LinkedIn is a different animal entirely.   A mystery wrapped in an enigma. Supposedly a forum for professionals to network and share insights, it is patently unclear to me what value it holds. The key is in the definition of “network”. Is it the ability for businesses to target customers? Is it the ability to solicit people for jobs?   When people tell me that they are on LinkedIn for “professional reasons”, I wonder what those reasons are.   Maybe it’s insight gained from the posts. I have posted and read many posts by others and find that the material is generally narrow in scope, many times technical in nature , and tend to center around trends, analytics, or the ubiquitous category of “leadership”. My own included.   As I survey my own contributions and others, I find myself asking myself why did I put this there? It seems pointless because the material is not overtly actionable as one would expect on a business site. . By the way, the posts are also closed in nature. You cannot access them for another platform without logging in to LinkedIn. Hmmm.

As far as the opportunity mining is concerned (either for jobs or customer prospects), I suppose LinkedIn provides some value by enabling an itemized list of contacts and a sortable list of fields, interests and spheres of influence.   But the rules that apply to the offline world also apply here.   You have to find a contact that is interested in what you have to say and offer in order to make a true connection.  LinkedIn provides a place online to develop, at the end of the day, what is nothing more than a mailing list. That is it.

Finally, there is Facebook.

As the largest of the platforms and, ostensibly, the most ambitious in scope and vision, one would anticipate great value and the realization of all the power that social media portends.   My own experience is otherwise.

First of all, like Twitter, the posts on my timeline can be easily categorized.   First there are those who repeatedly share pictures of their kids or their pets (pets are more frequent!). There is nothing more to say about that except that if cuteness is a measure of value than there is plenty of that to go around. But we all know what happens when we eat too many sweets….

Secondly, there are those who never really have anything to actually say, but post “likes” and “share” superficial and obvious slogans dredged from other sites along the shore of the Internet.   These slogans are usually presented in a font that is designed to convey an air of wisdom and calm in the tempest of our daily lives. Deep Thoughts by Jack Handey.   And there is never anything original.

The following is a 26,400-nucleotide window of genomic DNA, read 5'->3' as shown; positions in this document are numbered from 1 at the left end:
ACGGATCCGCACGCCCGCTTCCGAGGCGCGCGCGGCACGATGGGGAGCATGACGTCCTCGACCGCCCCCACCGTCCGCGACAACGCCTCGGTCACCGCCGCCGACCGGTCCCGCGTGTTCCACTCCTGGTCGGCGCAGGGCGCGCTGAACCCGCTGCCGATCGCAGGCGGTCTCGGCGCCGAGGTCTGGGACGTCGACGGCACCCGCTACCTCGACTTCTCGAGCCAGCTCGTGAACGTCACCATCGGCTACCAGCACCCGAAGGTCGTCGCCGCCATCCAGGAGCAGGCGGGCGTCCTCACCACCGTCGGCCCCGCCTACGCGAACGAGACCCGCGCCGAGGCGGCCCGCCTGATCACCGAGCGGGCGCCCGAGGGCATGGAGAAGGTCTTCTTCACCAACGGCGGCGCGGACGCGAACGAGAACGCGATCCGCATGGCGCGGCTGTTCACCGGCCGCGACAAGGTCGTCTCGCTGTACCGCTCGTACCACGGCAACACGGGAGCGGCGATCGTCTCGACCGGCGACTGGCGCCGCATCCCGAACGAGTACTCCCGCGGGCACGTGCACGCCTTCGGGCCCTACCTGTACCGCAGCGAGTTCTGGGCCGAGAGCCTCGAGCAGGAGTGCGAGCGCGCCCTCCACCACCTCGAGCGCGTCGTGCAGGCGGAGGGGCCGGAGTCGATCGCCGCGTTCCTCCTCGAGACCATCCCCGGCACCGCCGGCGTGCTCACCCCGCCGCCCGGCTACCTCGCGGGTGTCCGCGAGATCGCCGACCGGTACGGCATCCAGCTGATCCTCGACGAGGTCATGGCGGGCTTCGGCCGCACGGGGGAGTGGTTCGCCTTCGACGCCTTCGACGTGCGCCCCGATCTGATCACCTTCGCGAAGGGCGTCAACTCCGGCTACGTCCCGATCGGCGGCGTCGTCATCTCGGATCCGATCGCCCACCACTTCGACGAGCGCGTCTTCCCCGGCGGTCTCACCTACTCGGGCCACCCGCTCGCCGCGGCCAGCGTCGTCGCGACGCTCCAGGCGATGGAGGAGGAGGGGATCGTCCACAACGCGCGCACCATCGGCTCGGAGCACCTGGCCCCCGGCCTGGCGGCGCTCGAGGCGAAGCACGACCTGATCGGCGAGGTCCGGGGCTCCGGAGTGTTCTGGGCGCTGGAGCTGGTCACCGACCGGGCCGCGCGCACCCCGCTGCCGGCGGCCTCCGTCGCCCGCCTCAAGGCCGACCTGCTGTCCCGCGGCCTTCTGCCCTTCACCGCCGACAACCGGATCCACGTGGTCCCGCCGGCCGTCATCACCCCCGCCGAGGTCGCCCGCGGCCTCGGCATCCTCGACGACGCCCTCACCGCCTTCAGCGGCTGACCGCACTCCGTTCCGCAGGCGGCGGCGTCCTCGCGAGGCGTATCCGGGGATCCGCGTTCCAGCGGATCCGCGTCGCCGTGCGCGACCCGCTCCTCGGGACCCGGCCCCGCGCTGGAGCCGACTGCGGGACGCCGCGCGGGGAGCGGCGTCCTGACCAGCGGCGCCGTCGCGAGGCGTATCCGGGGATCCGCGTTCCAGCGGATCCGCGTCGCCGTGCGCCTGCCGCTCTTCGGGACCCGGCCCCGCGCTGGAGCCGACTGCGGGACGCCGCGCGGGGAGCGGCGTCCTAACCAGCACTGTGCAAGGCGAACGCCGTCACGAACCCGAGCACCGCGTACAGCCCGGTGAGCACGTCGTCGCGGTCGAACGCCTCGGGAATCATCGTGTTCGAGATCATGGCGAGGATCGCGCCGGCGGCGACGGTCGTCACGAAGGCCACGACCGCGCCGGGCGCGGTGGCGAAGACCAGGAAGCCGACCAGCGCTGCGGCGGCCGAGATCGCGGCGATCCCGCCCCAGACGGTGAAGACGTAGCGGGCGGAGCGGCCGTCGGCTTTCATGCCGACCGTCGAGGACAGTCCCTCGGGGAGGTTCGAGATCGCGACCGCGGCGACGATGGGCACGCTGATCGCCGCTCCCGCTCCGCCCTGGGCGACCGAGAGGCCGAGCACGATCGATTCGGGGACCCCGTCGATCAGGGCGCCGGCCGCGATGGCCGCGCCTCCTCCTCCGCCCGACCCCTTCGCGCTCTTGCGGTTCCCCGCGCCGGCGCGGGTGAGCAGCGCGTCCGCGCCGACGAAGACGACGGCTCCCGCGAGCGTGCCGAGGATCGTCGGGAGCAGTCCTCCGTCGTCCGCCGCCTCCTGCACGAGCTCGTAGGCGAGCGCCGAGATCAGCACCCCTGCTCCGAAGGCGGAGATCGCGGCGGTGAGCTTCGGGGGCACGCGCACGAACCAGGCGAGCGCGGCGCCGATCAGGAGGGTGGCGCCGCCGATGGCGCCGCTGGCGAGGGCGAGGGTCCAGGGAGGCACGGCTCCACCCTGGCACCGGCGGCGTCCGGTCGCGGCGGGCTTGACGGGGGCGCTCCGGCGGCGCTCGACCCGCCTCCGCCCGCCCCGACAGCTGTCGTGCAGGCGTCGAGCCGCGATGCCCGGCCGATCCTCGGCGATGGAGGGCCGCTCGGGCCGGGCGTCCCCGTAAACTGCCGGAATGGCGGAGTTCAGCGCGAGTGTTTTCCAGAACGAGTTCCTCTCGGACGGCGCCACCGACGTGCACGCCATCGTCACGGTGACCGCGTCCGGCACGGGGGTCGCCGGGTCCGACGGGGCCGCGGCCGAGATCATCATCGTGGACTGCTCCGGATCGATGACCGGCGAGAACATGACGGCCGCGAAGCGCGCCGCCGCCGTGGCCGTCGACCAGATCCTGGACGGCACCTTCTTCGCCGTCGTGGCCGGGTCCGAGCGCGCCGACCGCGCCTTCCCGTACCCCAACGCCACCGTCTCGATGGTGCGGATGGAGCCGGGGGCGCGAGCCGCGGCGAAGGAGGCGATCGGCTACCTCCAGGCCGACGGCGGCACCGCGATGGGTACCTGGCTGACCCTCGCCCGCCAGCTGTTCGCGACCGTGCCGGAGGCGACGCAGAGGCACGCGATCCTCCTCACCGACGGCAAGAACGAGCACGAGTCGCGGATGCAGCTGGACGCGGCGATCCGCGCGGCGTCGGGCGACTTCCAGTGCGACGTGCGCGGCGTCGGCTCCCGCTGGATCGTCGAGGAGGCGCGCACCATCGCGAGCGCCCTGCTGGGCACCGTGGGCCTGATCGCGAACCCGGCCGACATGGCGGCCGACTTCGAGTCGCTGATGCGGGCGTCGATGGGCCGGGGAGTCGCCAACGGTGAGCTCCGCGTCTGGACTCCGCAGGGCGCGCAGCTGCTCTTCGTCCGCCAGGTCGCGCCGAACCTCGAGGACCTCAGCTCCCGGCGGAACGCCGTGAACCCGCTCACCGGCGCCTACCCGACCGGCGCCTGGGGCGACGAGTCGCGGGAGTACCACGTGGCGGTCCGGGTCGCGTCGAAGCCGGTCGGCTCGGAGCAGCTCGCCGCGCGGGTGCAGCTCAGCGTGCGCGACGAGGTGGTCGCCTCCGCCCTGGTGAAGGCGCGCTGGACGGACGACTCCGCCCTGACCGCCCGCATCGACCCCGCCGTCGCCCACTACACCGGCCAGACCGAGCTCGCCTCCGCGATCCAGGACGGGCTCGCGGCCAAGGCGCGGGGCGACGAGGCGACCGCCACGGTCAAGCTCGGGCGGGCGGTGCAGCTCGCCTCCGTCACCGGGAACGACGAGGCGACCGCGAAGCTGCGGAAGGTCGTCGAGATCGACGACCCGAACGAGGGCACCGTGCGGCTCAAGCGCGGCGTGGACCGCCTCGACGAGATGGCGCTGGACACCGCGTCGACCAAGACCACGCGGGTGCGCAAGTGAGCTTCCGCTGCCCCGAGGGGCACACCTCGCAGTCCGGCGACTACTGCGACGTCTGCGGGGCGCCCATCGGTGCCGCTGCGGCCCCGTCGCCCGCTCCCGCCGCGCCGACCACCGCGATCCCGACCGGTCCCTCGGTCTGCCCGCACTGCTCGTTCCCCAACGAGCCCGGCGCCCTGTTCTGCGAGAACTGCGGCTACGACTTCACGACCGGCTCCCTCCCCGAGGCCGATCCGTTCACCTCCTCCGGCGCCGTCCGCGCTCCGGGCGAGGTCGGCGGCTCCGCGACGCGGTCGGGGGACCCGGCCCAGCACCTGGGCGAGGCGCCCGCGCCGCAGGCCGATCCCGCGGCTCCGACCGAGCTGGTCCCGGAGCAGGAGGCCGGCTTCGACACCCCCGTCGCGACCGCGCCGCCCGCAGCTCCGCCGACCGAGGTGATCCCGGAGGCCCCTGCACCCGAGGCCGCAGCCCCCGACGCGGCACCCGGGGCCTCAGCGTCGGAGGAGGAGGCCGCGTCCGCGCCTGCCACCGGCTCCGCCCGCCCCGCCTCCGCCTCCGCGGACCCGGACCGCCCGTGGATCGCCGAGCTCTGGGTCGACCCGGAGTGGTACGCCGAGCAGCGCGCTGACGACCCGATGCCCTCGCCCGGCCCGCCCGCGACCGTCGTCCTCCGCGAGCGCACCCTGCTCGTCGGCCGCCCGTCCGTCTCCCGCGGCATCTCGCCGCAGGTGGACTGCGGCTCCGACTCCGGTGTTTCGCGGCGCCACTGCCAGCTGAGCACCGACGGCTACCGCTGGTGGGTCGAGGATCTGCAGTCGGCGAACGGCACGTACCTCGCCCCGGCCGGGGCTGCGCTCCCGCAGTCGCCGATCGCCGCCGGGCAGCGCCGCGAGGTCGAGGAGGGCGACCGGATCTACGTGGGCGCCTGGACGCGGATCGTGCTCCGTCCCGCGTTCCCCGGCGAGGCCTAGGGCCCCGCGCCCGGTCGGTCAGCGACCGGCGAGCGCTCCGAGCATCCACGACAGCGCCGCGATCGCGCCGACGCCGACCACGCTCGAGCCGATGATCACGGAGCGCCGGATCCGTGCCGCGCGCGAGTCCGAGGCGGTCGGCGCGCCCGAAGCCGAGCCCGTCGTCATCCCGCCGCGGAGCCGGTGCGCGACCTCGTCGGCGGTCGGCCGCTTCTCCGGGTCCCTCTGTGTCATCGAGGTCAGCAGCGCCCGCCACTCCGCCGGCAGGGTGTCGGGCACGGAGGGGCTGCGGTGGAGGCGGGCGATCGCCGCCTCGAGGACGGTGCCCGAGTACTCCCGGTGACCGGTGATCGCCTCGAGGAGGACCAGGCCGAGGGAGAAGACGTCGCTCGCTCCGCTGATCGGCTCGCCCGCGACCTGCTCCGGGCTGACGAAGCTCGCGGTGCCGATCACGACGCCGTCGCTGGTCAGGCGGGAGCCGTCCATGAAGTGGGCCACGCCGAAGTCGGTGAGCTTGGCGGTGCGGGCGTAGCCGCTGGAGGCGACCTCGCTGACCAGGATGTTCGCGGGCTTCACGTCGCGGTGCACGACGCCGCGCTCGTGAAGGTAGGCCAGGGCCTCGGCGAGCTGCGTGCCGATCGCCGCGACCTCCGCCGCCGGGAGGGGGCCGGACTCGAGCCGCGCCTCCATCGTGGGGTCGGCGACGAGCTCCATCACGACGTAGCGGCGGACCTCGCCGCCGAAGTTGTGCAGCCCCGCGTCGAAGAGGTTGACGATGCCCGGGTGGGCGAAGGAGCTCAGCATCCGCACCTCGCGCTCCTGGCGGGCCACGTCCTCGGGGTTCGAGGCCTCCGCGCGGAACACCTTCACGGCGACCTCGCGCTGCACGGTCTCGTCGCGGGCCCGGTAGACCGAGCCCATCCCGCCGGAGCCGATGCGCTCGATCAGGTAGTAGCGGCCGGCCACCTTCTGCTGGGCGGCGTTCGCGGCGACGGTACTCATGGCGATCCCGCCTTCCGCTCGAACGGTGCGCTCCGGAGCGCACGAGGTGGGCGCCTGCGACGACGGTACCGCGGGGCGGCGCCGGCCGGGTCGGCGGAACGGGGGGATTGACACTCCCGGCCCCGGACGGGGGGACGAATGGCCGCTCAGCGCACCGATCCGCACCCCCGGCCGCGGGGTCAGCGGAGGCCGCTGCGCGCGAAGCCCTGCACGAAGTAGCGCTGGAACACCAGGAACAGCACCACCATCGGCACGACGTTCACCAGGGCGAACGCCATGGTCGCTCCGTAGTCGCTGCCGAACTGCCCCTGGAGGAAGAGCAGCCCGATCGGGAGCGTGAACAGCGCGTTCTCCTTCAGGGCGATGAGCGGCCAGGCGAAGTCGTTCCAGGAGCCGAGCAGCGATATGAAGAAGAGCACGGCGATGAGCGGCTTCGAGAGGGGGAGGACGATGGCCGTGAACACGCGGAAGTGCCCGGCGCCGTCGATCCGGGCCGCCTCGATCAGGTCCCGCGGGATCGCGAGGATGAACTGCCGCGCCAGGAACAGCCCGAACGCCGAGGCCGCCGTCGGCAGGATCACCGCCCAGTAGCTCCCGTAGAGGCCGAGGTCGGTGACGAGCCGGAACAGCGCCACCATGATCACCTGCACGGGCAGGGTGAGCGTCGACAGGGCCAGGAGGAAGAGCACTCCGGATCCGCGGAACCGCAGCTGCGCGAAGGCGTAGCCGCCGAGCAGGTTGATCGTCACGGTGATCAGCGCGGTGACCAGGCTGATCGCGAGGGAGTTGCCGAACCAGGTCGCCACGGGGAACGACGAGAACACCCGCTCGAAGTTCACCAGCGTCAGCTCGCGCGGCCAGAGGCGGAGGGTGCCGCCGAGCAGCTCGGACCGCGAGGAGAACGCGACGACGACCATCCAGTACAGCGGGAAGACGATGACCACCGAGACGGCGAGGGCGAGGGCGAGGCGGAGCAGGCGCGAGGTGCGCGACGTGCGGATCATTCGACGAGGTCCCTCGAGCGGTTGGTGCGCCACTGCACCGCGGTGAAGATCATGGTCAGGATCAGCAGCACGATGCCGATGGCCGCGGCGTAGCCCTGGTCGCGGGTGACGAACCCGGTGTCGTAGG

And lastly, there are the political manifestos. Slogans, links and salvos presented to the body politic for consumption and reflection.   On my timeline, these are invariably right wing in nature, bordering on fanatical libertarianism. While the left leaning views on Twitter seem arrogant while mocking the GOP or other conservative groups, the posts on Facebook seem much more ominous; where disagreement is implied as unpatriotic or treasonous – downright un-American.

But while this may all seem self-evident, the thing that really strikes me about Facebook is that those who are doing the posting never take their audience into account. Posts, no matter what category, constitute what is interesting to the person doing the posting.   I rarely find something on Facebook that is put out there in the interest of the collective sharing of information or learning.   It is just not in the DNA.   While Twitter has been criticized for being nothing more than a mini blog, Facebook seems to be essentially that – a place for people to talk about themselves and reveal their own raison d’etre.

I admit that these observations are only my own and could very well be a byproduct of my own mix of followers, contacts and friends.   But I would submit that I am, in fact, not alone in my user experience and that, for some, the world of social media might feel the same.   The irony of it all is that I will be posting this piece on Twitter, LinkedIn and Facebook and it will be a part of my own strange loop of recursive self-reference.   I am biting the hand that feeds me but I will continue to question the validity of the alleged force that is sending us to the next stage of civilization.